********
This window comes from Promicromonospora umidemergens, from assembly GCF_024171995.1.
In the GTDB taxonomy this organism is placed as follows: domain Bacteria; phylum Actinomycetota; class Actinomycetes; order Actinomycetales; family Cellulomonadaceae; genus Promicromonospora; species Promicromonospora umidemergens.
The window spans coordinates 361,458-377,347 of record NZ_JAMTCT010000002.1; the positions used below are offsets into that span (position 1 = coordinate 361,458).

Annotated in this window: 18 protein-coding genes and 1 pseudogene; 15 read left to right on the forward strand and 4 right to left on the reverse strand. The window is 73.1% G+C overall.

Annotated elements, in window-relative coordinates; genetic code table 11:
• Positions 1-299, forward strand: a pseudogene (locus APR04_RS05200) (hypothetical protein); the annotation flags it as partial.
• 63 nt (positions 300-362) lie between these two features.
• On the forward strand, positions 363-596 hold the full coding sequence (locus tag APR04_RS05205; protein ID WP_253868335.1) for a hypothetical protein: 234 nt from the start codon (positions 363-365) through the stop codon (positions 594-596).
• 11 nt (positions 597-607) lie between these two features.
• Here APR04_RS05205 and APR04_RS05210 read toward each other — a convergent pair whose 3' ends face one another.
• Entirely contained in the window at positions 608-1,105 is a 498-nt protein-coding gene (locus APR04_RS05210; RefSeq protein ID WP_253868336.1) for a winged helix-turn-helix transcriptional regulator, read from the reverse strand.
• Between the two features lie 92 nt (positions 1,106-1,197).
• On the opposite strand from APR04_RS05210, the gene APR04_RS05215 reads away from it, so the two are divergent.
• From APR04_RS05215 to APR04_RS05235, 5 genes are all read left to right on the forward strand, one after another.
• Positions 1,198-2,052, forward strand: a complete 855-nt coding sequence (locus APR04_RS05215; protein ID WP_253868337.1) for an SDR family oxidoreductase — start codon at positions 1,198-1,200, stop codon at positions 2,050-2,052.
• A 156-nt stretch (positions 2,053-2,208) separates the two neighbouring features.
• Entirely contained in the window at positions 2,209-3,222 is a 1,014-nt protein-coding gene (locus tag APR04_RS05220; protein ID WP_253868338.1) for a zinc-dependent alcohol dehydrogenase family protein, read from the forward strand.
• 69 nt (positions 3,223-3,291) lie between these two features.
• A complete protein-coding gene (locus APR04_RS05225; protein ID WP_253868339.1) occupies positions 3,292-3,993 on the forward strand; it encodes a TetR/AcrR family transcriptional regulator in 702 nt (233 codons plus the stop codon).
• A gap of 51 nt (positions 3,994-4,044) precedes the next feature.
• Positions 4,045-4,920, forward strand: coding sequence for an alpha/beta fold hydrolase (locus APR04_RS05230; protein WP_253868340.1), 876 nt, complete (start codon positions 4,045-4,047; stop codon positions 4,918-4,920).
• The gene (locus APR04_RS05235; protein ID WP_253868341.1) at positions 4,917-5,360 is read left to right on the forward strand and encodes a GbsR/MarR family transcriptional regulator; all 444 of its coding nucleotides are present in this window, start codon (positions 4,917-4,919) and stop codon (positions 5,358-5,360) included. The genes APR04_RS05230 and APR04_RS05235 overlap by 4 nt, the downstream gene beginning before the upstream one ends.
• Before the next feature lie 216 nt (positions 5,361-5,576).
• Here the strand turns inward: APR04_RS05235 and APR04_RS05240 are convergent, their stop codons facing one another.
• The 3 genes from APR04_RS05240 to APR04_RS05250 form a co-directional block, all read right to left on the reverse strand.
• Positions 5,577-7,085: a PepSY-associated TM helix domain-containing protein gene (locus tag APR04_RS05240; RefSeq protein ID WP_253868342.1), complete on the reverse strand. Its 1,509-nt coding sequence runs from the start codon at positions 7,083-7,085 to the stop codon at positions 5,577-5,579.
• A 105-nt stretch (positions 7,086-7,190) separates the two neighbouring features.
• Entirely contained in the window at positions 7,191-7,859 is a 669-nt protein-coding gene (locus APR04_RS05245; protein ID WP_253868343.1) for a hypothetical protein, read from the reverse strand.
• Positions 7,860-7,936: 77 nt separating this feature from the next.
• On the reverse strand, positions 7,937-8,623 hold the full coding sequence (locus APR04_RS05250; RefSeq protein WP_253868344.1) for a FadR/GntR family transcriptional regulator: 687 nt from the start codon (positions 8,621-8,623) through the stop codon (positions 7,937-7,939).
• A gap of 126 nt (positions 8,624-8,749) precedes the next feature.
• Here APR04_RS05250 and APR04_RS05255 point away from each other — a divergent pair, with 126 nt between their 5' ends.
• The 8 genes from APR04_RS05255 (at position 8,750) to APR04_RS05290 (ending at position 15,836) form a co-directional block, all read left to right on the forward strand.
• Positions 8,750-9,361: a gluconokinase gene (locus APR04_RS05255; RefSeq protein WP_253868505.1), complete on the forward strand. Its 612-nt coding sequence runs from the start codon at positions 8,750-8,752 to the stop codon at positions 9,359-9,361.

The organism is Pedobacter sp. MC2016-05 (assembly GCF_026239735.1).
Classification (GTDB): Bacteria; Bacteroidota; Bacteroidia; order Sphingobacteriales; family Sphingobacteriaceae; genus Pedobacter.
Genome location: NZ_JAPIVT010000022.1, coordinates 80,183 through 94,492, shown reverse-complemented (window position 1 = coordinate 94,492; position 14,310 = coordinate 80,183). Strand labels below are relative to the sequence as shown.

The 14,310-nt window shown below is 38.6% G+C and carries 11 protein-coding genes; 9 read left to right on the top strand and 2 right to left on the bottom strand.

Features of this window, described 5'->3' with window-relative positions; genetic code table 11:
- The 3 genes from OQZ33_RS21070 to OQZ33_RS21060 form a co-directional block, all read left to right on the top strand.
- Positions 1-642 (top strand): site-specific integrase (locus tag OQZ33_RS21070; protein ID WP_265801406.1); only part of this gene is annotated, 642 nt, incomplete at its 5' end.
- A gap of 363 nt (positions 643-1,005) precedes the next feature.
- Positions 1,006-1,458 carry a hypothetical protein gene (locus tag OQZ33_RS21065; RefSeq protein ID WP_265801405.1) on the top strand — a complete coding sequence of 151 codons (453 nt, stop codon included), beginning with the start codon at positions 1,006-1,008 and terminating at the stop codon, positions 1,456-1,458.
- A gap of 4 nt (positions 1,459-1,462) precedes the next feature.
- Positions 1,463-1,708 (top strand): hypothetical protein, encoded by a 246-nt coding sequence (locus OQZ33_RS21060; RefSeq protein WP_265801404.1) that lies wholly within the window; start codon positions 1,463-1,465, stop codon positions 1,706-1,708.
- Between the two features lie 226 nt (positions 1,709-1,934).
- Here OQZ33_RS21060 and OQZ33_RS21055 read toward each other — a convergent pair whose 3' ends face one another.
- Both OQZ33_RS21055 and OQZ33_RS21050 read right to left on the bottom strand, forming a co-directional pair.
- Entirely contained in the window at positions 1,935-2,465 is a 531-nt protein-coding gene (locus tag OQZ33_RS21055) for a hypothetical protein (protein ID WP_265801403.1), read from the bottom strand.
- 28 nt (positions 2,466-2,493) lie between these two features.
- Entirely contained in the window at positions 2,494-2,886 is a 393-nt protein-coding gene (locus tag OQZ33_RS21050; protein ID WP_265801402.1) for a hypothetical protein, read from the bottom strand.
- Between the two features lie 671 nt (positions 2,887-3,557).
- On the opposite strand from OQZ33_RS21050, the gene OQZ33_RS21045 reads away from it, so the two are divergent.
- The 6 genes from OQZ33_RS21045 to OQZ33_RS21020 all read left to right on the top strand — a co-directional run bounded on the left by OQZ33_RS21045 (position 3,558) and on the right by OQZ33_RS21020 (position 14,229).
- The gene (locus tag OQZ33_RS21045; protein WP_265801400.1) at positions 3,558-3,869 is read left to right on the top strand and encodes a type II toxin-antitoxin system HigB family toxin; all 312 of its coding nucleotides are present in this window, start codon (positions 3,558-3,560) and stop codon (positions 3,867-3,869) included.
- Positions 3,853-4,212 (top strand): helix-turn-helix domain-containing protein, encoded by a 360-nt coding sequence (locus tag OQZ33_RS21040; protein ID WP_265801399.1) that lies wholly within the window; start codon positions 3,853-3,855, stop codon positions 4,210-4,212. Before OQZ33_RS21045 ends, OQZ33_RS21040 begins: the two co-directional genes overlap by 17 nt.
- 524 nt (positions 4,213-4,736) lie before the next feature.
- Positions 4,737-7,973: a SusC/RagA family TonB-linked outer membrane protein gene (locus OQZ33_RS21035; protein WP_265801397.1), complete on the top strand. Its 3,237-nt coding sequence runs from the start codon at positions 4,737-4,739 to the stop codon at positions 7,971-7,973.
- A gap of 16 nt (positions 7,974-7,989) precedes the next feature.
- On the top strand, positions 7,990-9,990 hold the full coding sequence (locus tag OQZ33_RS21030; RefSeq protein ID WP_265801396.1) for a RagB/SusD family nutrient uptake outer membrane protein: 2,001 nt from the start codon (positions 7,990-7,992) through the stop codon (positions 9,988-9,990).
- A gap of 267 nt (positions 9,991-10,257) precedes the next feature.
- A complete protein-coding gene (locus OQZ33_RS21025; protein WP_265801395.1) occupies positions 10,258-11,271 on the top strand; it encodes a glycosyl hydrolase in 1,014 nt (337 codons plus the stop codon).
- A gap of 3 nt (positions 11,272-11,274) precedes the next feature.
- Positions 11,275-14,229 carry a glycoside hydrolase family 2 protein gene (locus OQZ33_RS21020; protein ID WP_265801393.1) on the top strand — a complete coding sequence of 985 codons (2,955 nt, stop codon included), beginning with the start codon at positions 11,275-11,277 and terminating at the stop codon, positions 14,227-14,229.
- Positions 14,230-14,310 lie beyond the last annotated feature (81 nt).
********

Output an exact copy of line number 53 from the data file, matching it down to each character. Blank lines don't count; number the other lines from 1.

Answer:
- On the opposite strand from OQZ33_RS21050, the gene OQZ33_RS21045 reads away from it, so the two are divergent.